Judge Serghides also opposed the Court’s decision to dismiss the applicants’ claims to cover legal costs and expenses. He considered the Court’s assessment that the application “was straightforward and did not require legal assistance” (see judgment, para. 24) to be wrong as “the need for legal assistance, encompassing the right to have a lawyer, should not depend on whether in the view of the Court […] the case could be handled easily and without legal assistance” (para. 22). Judge Serghides argued to the contrary that the applicants brought and won the case because they had legal assistance and that “it is quite uncertain what would have been the result of the case without such assistance” (para. 21).
He also considered the Court’s decision to be dangerous as it “may be interpreted or taken as discouraging persons to come to the Court with legal assistance [which…] would not only lead to watering down the inalienable right to have legal assistance but may also make the Court and its case-law in the future poorer, because the enrichment and progressiveness of the case-law depends to a great extent to the assistance and contribution of the applicants’ lawyers” (para. 22).
Last, Judge Serghides regretted that no assessment of the applicants’ individual situation had been made by the Court, who also did not award their expenses (EUR 5 for the postage alone, which they would have had to incur even without legal representation), which can be substantial for prisoners (para. 24).
TAKÓ AND VISZTNÉ ZÁMBÓ v. HUNGARY ■ Applications nos. 82939/17 and 1 other ■ First Section Committee ■ 12 October 2023
Art 8 ■ Physical separation with a glass partition during visits by relatives
Facts ■ The two applicants are the wife and mother of a prisoner who had been placed in pre-trial detention in 2014 and classified “high-security inmate”. Following an internal instruction of the Hungarian Prison Service Headquarters, visitors and inmates were not allowed to have any physical contact and had to communicate through a glass partition.
Shortly after, the commander of Budapest Prison requested the Budapest High Court to assess whether it was necessary to maintain the applicants’ visits in a high-security booth, not allowing for any physical contact. While the Budapest High Court considered that such restriction was not necessary, the restrictive measure was not lifted.
Both applicants filed a complaint to the Public Prosecutor’s Office, who dismissed them.
The applications complained under Article 8 on account of their separation from their relative by a glass partition during their visits to him.
Law ■ Article 8
The Court found that, while the Government relied on security reasons to justify the need to separate the applicants from their relative during their visits, there was no evidence that the measure was applied on the basis of a genuine security risk assessment based on the applicants’ relative own conduct. The Court also noted that the applicants had been able to visit their relative without a separation between 2014 and 2017, and referred to the 2017 Budapest High Court opinion, which found that the restriction was not necessary.
According to the authorities, this suggests “that the use of the security installation was a matter of routine rather than a reaction to any specific security risks” (para. 16).
Conclusion ■ Violation of Article 8
Art 41 ■ EUR 5,000 in respect of non-pecuniary damage; EUR 3,600 in respect of costs and expenses
K.P. v. POLAND ■ Application no. 52641/16 ■ First Section ■ 26 October 2023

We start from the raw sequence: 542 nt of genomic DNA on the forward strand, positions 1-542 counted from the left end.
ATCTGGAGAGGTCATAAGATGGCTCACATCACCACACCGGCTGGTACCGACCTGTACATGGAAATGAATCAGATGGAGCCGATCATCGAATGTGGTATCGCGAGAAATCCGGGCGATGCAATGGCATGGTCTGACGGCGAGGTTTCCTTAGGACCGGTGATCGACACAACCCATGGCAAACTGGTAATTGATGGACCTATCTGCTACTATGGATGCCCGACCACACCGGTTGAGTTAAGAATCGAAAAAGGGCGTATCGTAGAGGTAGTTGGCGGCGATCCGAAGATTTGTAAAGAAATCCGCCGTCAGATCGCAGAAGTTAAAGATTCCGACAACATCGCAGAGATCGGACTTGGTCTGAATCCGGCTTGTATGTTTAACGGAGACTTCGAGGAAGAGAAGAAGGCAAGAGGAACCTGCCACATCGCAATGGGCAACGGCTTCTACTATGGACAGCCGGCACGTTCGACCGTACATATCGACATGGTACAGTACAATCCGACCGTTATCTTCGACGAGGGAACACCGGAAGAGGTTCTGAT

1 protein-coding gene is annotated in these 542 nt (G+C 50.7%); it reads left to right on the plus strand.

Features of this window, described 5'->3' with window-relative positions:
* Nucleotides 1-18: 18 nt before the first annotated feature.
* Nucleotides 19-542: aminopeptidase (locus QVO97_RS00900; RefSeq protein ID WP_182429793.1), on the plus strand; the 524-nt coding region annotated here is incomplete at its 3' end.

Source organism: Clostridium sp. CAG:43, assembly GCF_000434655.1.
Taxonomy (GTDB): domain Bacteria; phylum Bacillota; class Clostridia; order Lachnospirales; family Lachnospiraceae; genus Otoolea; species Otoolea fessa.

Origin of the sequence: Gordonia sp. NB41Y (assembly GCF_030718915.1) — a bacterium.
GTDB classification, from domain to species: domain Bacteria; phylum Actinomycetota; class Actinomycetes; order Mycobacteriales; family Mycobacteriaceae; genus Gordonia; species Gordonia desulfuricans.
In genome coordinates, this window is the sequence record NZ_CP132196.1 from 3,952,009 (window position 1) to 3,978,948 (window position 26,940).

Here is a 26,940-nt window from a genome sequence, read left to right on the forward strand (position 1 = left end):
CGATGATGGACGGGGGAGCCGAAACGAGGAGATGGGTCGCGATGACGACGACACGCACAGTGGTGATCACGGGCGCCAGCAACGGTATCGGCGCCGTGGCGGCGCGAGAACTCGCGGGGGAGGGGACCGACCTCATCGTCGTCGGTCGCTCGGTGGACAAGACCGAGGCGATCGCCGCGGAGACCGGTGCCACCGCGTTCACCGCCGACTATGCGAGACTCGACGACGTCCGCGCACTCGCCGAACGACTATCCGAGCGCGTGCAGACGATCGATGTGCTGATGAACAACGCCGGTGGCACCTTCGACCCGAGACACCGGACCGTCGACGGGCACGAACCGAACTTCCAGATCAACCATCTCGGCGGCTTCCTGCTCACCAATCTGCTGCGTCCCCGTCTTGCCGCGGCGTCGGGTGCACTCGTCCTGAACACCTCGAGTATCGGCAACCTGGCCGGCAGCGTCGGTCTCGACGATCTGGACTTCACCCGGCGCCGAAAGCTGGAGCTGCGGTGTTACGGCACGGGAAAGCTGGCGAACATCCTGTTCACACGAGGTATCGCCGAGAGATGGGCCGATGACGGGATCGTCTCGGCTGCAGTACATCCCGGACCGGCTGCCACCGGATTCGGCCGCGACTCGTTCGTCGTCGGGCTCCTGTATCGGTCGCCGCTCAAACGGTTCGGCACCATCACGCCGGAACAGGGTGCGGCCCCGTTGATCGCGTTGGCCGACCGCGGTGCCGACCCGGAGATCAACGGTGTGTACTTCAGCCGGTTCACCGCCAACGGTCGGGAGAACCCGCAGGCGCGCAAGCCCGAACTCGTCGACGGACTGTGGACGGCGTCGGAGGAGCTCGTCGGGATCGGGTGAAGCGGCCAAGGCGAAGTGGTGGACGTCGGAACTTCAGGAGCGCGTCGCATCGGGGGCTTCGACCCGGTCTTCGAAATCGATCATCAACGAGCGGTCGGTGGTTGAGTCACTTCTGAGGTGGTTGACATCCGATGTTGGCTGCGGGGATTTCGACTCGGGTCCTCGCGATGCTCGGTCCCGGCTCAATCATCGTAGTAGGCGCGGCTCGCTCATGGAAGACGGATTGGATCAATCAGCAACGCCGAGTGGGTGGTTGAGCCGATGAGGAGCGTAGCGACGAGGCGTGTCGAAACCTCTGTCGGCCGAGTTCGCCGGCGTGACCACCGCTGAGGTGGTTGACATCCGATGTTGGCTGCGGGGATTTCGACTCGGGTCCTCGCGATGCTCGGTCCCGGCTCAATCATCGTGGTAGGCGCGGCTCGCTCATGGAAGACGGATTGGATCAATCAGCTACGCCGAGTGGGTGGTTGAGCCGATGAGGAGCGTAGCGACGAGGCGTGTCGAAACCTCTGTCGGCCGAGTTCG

Art 8 ■ Restrictions on family visits
Art 5 § 3 ■ Excessive length of applicant’s pre-trial detention amounting to over six years ■ Domestic courts’ reliance on grounds that could not be regarded as “sufficient” to justify entire duration of detention
Art 34 ■ Respondent State discharged procedural obligation under Art 3 to conduct effective investigation into allegations of abuse of power by a prison officer ■ Applicant’s failure to provide information as to why compensation was never sought for breach of personal rights in connection with ill-treatment complained of ■ Victim status lost ■ Inadmissible
Facts ■ The applicant was detained on remand for six years on charges of fraud and money laundering. While in detention, she suffered from depression and various other conditions. As a result of a relationship of dependence that developed between her and a prison officer, she became pregnant and gave birth in detention. The prison officer was subsequently found guilty of abuse of power and sexual abuse in the context of a relationship of dependence. For a period of approximately one year, the applicant was also prevented from receiving visits from family members.
The applicant complained of restrictions on family visits, the excessive length of her detention on remand, and of the abuse of power by a prison officer she fell victim to.
Law ■ Article 8
The Court decided to strike out this part of the application, on the basis of a unilateral declaration of the Government acknowledging a violation of Article 8. It did so even though the applicant requested that the examination of the case be continued, in view of the amount of compensation proposed and the clear and extensive case-law on the topic, including cases brought against Poland (see Piechowicz v. Poland, no. 20071/07, 2012; Horych v. Poland, no. 13621/08, 2012; and Dochnal v. Poland, no. 31622/07, 2012).
Conclusion ■ Struck out
Article 5 § 3 ■ Noting that the primary ground for the applicant’s continuous detention over six years was the likelihood of a heavy sentence (in addition to the need to secure the proper conduct of the proceedings), the Court recalled that “the gravity of the charges cannot by itself justify long periods of detention on remand” (para. 97 with reference to Michta v. Poland, no. 13425/02, 2006).
Furthermore, the alleged risks that the applicant would put pressure on witnesses or tamper with evidence “was not duly reassessed at the later stages of criminal proceedings” (para. 98). Consequently, while appreciating the “extraordinary complexity” of the proceedings (para. 99 – involving the necessity of taking evidence from over 18,000 victims and some 400 other witnesses) found the applicant’s detention to be excessive since the grounds relied on by the domestic courts could not be regarded as sufficient.